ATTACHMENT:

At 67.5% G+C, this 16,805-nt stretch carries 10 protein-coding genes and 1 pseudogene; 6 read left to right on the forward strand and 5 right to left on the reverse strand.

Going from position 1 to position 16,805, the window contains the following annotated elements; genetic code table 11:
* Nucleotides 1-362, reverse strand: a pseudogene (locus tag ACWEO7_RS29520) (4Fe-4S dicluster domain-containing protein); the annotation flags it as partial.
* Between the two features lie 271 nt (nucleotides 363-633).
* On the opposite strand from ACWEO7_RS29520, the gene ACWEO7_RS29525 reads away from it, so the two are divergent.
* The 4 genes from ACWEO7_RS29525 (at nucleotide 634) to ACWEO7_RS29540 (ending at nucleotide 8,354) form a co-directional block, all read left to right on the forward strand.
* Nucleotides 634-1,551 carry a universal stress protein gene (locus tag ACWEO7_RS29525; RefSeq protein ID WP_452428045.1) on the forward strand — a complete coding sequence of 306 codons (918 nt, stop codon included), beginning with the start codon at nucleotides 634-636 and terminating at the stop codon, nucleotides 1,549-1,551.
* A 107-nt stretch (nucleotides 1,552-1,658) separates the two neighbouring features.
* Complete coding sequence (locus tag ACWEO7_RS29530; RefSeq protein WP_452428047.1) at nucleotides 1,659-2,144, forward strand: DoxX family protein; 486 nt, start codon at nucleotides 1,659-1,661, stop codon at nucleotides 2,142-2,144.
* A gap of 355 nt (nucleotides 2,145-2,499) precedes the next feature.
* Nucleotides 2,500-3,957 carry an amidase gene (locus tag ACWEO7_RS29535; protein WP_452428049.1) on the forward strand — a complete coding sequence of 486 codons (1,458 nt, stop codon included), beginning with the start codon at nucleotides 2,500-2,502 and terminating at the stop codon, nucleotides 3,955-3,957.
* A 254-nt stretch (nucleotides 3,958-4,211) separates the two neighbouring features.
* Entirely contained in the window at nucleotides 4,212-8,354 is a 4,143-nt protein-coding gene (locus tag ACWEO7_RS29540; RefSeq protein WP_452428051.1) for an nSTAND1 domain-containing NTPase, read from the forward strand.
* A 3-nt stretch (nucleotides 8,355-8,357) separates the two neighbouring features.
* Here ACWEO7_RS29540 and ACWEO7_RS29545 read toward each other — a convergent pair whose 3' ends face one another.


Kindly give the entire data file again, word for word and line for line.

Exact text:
At 67.5% G+C, this 16,805-nt stretch carries 10 protein-coding genes and 1 pseudogene; 6 read left to right on the forward strand and 5 right to left on the reverse strand.

Going from position 1 to position 16,805, the window contains the following annotated elements; genetic code table 11:
* Nucleotides 1-362, reverse strand: a pseudogene (locus tag ACWEO7_RS29520) (4Fe-4S dicluster domain-containing protein); the annotation flags it as partial.
* Between the two features lie 271 nt (nucleotides 363-633).
* On the opposite strand from ACWEO7_RS29520, the gene ACWEO7_RS29525 reads away from it, so the two are divergent.
* The 4 genes from ACWEO7_RS29525 (at nucleotide 634) to ACWEO7_RS29540 (ending at nucleotide 8,354) form a co-directional block, all read left to right on the forward strand.
* Nucleotides 634-1,551 carry a universal stress protein gene (locus tag ACWEO7_RS29525; RefSeq protein ID WP_452428045.1) on the forward strand — a complete coding sequence of 306 codons (918 nt, stop codon included), beginning with the start codon at nucleotides 634-636 and terminating at the stop codon, nucleotides 1,549-1,551.
* A 107-nt stretch (nucleotides 1,552-1,658) separates the two neighbouring features.
* Complete coding sequence (locus tag ACWEO7_RS29530; RefSeq protein WP_452428047.1) at nucleotides 1,659-2,144, forward strand: DoxX family protein; 486 nt, start codon at nucleotides 1,659-1,661, stop codon at nucleotides 2,142-2,144.
* A gap of 355 nt (nucleotides 2,145-2,499) precedes the next feature.
* Nucleotides 2,500-3,957 carry an amidase gene (locus tag ACWEO7_RS29535; protein WP_452428049.1) on the forward strand — a complete coding sequence of 486 codons (1,458 nt, stop codon included), beginning with the start codon at nucleotides 2,500-2,502 and terminating at the stop codon, nucleotides 3,955-3,957.
* A 254-nt stretch (nucleotides 3,958-4,211) separates the two neighbouring features.
* Entirely contained in the window at nucleotides 4,212-8,354 is a 4,143-nt protein-coding gene (locus tag ACWEO7_RS29540; RefSeq protein WP_452428051.1) for an nSTAND1 domain-containing NTPase, read from the forward strand.
* A 3-nt stretch (nucleotides 8,355-8,357) separates the two neighbouring features.
* Here ACWEO7_RS29540 and ACWEO7_RS29545 read toward each other — a convergent pair whose 3' ends face one another.